SPOILER WARNING for Oryx and Crake by Margaret Atwood

I have found information online that enables me to answer my own question.
It turns out Margaret Atwood is channelling Aldous Huxley, specifically Brave
New World.

Oryx and Crake work for a company which intends to re-engineer humanity to solve
its problems... and make a profit. If the re-engineering involves shortening the
human life span, or other changes the customers might object to when it is too
late, they are not concerned.

So the Crakers of Paradice are the outcome of activity of highly dubious ethical
character, rather than a sincere altruistic effort to address humanity's
problems.

John Savard
nuny@bid.nes
2019-11-03 07:00:22 UTC
Reply
Permalink
Post by Quadibloc
Post by Quadibloc
Did she mean for us to think of this as a _good_ thing, or as too extreme a
response to our problems, which ended up reducing humans to the level of
animals?
SPOILER WARNING for Oryx and Crake by Margaret Atwood
I have found information online that enables me to answer my own question.
It turns out Margaret Atwood is channelling Aldous Huxley, specifically Brave
New World.
Oryx and Crake work for a company which intends to re-engineer humanity to
solve its problems... and make a profit. If the re-engineering involves
shortening the human life span, or other changes the customers might object
to when it is too late, they are not concerned.
So the Crakers of Paradice are the outcome of activity of highly dubious
ethical character, rather than a sincere altruistic effort to address
humanity's problems.
You don't get it.

There is no shortage of people who believe that is exactly a sincere altruistic effort and the stated end situation would be a Good Thing. Any
profit involved in the process would be "plowed back" into whatever it took to
make it happen including propaganda like the constant refrain of Malthus and
"First World Guilt" over AGW we hear from the "Progressives".

Now, go back and reread your original post and explain exactly where the breakpoint is between your vision and theirs, and how to measure for it.


Mark L. Fergerson
Quadibloc
2019-11-03 12:35:55 UTC
Reply
Permalink
Post by ***@bid.nes
Now, go back and reread your original post and explain exactly where the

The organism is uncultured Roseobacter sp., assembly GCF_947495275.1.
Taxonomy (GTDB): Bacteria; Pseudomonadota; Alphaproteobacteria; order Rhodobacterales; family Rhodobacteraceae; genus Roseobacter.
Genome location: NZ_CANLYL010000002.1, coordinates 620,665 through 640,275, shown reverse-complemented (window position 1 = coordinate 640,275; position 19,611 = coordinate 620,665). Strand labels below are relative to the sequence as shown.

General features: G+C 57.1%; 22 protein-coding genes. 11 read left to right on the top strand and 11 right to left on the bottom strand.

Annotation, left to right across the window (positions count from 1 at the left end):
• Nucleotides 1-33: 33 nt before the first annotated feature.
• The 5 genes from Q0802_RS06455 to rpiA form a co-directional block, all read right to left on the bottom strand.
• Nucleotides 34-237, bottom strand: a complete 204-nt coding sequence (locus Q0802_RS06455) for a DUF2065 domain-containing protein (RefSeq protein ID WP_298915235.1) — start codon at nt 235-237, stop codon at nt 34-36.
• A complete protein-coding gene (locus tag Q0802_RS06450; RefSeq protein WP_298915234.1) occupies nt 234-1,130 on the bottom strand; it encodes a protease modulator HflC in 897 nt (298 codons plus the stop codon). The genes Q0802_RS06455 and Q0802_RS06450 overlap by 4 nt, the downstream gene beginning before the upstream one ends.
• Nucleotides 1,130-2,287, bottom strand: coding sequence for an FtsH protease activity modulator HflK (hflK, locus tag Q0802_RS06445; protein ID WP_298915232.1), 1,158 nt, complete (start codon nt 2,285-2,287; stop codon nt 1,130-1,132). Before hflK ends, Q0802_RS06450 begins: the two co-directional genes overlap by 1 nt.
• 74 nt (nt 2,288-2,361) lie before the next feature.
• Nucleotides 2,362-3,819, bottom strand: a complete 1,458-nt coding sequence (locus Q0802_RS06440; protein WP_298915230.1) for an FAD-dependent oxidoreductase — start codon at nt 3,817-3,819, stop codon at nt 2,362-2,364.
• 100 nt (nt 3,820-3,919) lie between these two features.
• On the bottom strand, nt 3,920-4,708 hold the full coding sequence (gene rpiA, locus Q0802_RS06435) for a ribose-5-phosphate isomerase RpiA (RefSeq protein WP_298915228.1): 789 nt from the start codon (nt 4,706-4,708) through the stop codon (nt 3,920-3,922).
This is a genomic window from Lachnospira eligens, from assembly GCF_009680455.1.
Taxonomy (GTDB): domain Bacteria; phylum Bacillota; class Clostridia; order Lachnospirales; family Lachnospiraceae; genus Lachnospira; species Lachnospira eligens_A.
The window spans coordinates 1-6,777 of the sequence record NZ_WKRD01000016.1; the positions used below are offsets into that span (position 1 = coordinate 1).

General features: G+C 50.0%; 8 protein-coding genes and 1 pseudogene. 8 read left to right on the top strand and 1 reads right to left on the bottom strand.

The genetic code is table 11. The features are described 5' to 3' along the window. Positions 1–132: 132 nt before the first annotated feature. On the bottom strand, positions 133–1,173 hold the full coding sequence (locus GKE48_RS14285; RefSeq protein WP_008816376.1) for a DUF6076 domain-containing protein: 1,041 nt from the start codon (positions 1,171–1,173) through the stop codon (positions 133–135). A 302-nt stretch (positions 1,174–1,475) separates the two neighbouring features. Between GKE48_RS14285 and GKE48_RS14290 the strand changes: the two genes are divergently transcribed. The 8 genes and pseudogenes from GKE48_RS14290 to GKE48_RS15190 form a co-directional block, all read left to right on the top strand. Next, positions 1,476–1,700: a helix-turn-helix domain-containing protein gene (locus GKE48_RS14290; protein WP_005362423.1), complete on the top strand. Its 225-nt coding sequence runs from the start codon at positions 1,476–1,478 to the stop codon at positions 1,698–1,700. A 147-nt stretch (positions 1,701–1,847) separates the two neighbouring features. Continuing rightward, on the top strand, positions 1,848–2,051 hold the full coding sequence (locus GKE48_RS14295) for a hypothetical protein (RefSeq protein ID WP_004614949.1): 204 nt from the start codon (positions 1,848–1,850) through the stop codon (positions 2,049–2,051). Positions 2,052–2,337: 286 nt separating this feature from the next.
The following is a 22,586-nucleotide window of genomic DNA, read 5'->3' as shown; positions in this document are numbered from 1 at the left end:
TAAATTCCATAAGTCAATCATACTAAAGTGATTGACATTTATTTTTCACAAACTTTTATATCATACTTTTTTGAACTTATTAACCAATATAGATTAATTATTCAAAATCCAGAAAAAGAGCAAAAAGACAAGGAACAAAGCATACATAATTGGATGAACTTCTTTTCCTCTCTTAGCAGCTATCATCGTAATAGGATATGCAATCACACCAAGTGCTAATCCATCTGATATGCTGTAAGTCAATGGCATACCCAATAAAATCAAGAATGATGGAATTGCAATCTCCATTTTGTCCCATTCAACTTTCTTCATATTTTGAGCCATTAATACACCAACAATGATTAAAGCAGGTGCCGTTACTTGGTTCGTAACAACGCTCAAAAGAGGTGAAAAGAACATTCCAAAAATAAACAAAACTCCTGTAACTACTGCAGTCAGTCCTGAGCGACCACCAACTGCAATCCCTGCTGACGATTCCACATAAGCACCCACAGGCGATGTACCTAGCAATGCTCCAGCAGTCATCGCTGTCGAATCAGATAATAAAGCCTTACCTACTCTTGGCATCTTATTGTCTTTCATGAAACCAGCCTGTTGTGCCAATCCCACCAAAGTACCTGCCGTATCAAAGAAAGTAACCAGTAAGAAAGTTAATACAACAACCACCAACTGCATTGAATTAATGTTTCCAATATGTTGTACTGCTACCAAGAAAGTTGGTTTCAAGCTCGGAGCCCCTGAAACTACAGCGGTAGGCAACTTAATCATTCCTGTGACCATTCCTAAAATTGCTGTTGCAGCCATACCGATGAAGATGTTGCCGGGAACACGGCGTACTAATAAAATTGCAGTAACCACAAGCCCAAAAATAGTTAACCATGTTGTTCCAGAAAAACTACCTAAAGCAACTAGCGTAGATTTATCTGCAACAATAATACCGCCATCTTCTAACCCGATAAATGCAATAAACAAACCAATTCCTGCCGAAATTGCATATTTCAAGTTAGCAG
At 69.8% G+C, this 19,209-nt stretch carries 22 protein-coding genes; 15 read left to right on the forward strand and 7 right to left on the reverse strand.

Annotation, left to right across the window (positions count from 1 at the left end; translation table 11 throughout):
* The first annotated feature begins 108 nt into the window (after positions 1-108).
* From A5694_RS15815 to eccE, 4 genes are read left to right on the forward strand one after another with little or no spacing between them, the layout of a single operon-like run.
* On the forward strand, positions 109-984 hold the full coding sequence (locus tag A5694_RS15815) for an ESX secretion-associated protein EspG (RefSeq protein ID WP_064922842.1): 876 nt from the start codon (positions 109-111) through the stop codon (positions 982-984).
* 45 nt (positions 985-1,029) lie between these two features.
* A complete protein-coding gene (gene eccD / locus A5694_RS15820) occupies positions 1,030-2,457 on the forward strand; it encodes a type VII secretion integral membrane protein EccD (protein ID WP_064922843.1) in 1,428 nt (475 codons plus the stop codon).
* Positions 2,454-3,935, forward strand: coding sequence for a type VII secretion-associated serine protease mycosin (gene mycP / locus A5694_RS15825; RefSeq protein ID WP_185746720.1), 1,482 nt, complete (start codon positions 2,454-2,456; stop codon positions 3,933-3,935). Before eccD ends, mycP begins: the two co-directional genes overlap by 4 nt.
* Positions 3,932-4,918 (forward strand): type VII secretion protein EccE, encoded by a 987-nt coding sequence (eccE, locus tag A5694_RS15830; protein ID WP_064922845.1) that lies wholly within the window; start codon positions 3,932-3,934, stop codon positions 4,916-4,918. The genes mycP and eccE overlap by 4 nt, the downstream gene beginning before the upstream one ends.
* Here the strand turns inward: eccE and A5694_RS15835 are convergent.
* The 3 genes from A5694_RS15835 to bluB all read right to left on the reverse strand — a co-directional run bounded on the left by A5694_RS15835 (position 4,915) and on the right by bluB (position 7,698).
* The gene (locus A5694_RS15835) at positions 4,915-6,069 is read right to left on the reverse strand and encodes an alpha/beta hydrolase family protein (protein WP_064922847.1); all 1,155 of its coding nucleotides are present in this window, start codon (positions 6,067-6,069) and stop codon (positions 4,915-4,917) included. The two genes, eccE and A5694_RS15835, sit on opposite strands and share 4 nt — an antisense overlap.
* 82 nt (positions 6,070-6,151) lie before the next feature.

breakpoint is between your vision and theirs, and how to measure for it.
This wasn't "my" vision. I learned of this proposal, unfortunately in a
paywalled article.

The article noted that technology keeps advancing, and that means what people
can do at home keeps advancing. If someone who was angry and suicidal could
easily wipe out humanity, humanity wouldn't live long.

So, if one assumes one *can't* stop or control technological progress, because
hackers or because North Korea, despite it being terribly dubious, we may have
no choice but to make people "nicer".

Yes, the idea has lots of problems. Practical ones as well as ethical ones.

I hadn't read Margaret Atwood's book; I just got a slightly better picture, no
doubt flawed, by seeing a course help summary of one chapter. Even if what was
being done was really intended altruistically, it was still bad for obvious
reasons.

John Savard
Titus G
2019-11-03 19:25:10 UTC
Reply
Permalink
Post by ***@bid.nes
Post by Quadibloc
Post by Quadibloc
Did she mean for us to think of this as a _good_ thing, or as too extreme a
response to our problems, which ended up reducing humans to the level of
animals?
SPOILER WARNING for Oryx and Crake by Margaret Atwood
I have found information online that enables me to answer my own question.
It turns out Margaret Atwood is channelling Aldous Huxley, specifically Brave
New World.
Oryx and Crake work for a company which intends to re-engineer humanity to
solve its problems... and make a profit. If the re-engineering involves
shortening the human life span, or other changes the customers might object
to when it is too late, they are not concerned.
So the Crakers of Paradice are the outcome of activity of highly dubious
ethical character, rather than a sincere altruistic effort to address
humanity's problems.
The short answer is no. In an earlier post to this thread which I no
longer have, the idea that a rogue individual could create a major
catastrophe was made. Crake is that rogue individual. I recommend
reading the book rather than reviews. Although a depressing topic, there